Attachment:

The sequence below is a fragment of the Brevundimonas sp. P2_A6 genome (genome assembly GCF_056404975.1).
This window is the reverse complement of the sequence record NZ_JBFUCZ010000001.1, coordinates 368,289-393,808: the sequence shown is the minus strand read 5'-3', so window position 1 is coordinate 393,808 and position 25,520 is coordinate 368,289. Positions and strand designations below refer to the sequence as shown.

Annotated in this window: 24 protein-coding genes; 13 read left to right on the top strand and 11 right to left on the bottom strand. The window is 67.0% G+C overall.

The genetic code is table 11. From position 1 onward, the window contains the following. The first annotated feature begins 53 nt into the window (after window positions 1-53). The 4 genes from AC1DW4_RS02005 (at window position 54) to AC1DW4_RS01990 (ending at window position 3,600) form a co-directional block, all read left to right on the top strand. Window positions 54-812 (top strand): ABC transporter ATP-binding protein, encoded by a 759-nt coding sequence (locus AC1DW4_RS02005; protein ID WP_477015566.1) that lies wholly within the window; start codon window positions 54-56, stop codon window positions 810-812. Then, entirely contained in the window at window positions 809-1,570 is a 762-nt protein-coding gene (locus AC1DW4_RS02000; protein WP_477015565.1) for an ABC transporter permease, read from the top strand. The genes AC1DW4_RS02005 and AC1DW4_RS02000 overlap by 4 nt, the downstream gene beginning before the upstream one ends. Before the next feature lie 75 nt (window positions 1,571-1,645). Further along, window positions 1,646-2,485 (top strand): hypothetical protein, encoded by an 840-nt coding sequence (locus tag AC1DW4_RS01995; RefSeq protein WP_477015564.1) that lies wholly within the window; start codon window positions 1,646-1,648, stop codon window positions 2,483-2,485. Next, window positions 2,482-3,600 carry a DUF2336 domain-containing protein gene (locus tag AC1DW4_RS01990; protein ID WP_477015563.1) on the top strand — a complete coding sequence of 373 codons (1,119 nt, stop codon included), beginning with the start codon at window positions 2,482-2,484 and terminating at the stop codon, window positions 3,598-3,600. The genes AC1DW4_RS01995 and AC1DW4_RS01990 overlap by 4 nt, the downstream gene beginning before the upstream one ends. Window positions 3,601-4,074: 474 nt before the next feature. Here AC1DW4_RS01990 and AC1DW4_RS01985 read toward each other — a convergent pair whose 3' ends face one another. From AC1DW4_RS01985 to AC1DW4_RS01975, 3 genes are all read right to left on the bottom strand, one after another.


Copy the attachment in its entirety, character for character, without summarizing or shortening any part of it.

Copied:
The sequence below is a fragment of the Brevundimonas sp. P2_A6 genome (genome assembly GCF_056404975.1).
This window is the reverse complement of the sequence record NZ_JBFUCZ010000001.1, coordinates 368,289-393,808: the sequence shown is the minus strand read 5'-3', so window position 1 is coordinate 393,808 and position 25,520 is coordinate 368,289. Positions and strand designations below refer to the sequence as shown.

Annotated in this window: 24 protein-coding genes; 13 read left to right on the top strand and 11 right to left on the bottom strand. The window is 67.0% G+C overall.

The genetic code is table 11. From position 1 onward, the window contains the following. The first annotated feature begins 53 nt into the window (after window positions 1-53). The 4 genes from AC1DW4_RS02005 (at window position 54) to AC1DW4_RS01990 (ending at window position 3,600) form a co-directional block, all read left to right on the top strand. Window positions 54-812 (top strand): ABC transporter ATP-binding protein, encoded by a 759-nt coding sequence (locus AC1DW4_RS02005; protein ID WP_477015566.1) that lies wholly within the window; start codon window positions 54-56, stop codon window positions 810-812. Then, entirely contained in the window at window positions 809-1,570 is a 762-nt protein-coding gene (locus AC1DW4_RS02000; protein WP_477015565.1) for an ABC transporter permease, read from the top strand. The genes AC1DW4_RS02005 and AC1DW4_RS02000 overlap by 4 nt, the downstream gene beginning before the upstream one ends. Before the next feature lie 75 nt (window positions 1,571-1,645). Further along, window positions 1,646-2,485 (top strand): hypothetical protein, encoded by an 840-nt coding sequence (locus tag AC1DW4_RS01995; RefSeq protein WP_477015564.1) that lies wholly within the window; start codon window positions 1,646-1,648, stop codon window positions 2,483-2,485. Next, window positions 2,482-3,600 carry a DUF2336 domain-containing protein gene (locus tag AC1DW4_RS01990; protein ID WP_477015563.1) on the top strand — a complete coding sequence of 373 codons (1,119 nt, stop codon included), beginning with the start codon at window positions 2,482-2,484 and terminating at the stop codon, window positions 3,598-3,600. The genes AC1DW4_RS01995 and AC1DW4_RS01990 overlap by 4 nt, the downstream gene beginning before the upstream one ends. Window positions 3,601-4,074: 474 nt before the next feature. Here AC1DW4_RS01990 and AC1DW4_RS01985 read toward each other — a convergent pair whose 3' ends face one another. From AC1DW4_RS01985 to AC1DW4_RS01975, 3 genes are all read right to left on the bottom strand, one after another.